What's the Racquet?

Celebrating 80 years of sport and socializing
at the Manhattan Beach Badminton Club

  • Category
  • Written by
    Amber Klinck

If you associate the game of badminton with outdoor leisure and backyard barbeques, think again. In reality the sport itself, and the competition surrounding it, is incredibly intense. 

“The bird goes over 200 miles per hour,” explains Kenneth Schwartz. “It’s an extremely intense, highly athletic, extraordinarily ballistic game.” As a member of the Manhattan Beach Badminton Club, Kenneth gets a front row seat to watch some of the world’s best in action. 

Founded in 1936, the club is celebrating eight decades in the South Bay, serving as “an iconic venue in the badminton world for over 75 of those years,” Kenneth notes. Hosting national tournaments, Olympians and players from all over the world, the Manhattan Beach Badminton Club is the oldest club on the West Coast completely dedicated to the sport. 

But there’s more to the club than its highly competitive spirit. There’s a social element that has solidified its role in the South Bay community. In addition to the trophies and awards displayed in the main hall, there are walls lined with photos from various social events—the who’s who of the town as well as a num – ber of club members, many of whom didn’t even play badminton. 

“The whole idea of the club having this incredible sport element mixed with a social environment makes it very unique,” explains Kenneth. “What tells the story of this club to me is the logo. You can see the badminton component, but there’s also a jester coming out of a martini glass.”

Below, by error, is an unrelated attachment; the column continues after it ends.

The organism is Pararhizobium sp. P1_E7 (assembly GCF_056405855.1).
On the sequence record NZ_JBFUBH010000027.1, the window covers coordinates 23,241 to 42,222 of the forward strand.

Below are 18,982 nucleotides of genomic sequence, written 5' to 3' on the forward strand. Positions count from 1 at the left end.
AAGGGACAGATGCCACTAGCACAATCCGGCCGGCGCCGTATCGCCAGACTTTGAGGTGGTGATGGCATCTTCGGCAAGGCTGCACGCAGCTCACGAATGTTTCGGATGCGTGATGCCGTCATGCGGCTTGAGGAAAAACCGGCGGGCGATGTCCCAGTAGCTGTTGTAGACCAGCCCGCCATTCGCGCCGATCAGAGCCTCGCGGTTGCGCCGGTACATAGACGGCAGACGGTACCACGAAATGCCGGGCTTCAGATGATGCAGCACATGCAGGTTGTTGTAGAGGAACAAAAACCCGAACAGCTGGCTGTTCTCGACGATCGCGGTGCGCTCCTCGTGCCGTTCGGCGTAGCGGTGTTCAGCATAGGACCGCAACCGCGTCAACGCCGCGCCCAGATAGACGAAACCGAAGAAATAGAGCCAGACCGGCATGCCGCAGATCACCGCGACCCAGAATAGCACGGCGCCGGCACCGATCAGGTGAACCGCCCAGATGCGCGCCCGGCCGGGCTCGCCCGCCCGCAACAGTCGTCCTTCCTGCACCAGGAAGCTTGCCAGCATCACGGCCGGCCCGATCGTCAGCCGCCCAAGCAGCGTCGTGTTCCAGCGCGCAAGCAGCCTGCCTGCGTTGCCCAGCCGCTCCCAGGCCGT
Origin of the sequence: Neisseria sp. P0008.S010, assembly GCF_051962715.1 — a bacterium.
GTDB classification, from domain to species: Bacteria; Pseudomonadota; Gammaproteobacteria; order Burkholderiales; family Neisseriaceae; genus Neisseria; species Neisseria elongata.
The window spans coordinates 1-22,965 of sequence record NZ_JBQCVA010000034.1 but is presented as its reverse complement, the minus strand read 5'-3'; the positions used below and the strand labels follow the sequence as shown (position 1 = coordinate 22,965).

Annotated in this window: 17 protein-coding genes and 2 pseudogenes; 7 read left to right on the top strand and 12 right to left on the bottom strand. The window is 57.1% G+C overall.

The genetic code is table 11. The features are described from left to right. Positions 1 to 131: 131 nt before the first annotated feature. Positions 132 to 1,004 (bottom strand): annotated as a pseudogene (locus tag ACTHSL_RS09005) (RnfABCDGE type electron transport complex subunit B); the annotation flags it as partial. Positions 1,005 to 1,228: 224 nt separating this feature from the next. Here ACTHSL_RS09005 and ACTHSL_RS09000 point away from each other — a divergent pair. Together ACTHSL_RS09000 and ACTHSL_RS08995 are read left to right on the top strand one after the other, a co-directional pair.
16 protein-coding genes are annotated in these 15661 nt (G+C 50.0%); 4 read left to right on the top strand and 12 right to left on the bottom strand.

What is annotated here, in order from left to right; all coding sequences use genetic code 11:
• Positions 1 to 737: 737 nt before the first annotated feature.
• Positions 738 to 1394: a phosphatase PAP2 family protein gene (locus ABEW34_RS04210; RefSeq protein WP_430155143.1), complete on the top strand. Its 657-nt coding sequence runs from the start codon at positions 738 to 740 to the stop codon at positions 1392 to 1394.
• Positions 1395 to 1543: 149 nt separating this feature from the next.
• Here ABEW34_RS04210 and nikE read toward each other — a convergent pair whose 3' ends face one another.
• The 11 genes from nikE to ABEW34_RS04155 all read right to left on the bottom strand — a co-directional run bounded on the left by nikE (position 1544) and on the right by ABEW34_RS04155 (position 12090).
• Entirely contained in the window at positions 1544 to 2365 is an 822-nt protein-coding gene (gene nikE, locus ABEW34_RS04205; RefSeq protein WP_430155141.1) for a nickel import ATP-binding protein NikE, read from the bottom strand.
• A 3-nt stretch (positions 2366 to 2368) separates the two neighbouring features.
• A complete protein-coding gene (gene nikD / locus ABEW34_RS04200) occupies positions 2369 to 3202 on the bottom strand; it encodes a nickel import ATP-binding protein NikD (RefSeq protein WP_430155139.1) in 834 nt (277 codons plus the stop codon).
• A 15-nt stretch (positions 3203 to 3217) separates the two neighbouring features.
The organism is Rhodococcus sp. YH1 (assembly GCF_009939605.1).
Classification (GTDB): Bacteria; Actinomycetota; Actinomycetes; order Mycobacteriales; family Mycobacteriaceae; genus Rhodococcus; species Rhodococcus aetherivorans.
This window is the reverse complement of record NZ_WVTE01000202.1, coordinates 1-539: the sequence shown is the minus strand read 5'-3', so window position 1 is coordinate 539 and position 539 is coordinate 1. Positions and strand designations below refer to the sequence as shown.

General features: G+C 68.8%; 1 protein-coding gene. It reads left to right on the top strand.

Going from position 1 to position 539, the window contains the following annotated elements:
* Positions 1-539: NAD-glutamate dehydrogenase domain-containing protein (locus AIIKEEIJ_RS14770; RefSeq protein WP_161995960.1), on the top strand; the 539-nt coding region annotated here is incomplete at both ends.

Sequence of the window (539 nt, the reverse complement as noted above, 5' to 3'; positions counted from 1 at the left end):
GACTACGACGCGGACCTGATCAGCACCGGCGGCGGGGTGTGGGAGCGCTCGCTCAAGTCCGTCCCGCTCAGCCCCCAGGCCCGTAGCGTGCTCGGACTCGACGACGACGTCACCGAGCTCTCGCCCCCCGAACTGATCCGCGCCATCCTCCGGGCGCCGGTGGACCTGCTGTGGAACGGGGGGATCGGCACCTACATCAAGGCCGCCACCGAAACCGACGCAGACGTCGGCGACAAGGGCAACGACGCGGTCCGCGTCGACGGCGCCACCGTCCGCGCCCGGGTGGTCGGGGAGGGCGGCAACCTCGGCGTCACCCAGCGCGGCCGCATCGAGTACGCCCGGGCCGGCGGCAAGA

On the weekends, the BBQ and bar area next to the pool bustles with club members enjoying their time with family and friends. Members have enjoyed cocktail-filled soirees, costume parties, luaus and dances during the club’s 80-year stretch.

During the ‘50s, when Manhattan Beach was flooded with pilots and flight attendants, and the ‘60s, when the South Bay became a hub for engineers, the club has maintained its balance of sport and play. However, it has evolved immensely since its origin in 1936. What began as a tiny space on Marine and The Strand developed into three courts and a clubhouse on 18th Street and Ardmore. 

The move was a result of the efforts made by a small group of members who raised money by doing a comedy and music routine at the Pier Avenue School. The money enabled them to buy “seven lots for $255 each,” explains club mem – ber Peter Steinbroner. During the ‘40s, other than the occasional summerhouse, the club was the only structure there. 

In 1951 the pool was built; in 1967 the lounge that exists today was constructed. In 1969 the original three courts were torn down, making way for the 1970 construction of the five current courts. “The courts are unique in that they’re wood,” Peter notes, “rather than the portable courts with the matlike surface.”

The club has changed in many ways and served many purposes since its origin, including housing the U.S. Army after the start of WWII. (The officers stayed on the courts, and the artillery and tents were on 19th Street.) But it has consistently been a source of pride for its members, who have served as Manhattan Beach ambassadors to the many international players who have trained on the club’s courts, as well as during their own international travel. 

“To have players come from this club and play at the world level says a lot for the coaching that goes on here and the growth of the sport nationally and inter – nationally,” says Kenneth. Whether utilizing the resources available to maximize their ability as players or simply enjoying the social scene, the members of the Manhattan Beach Badminton Club have everything they need tucked away in the heart of town. 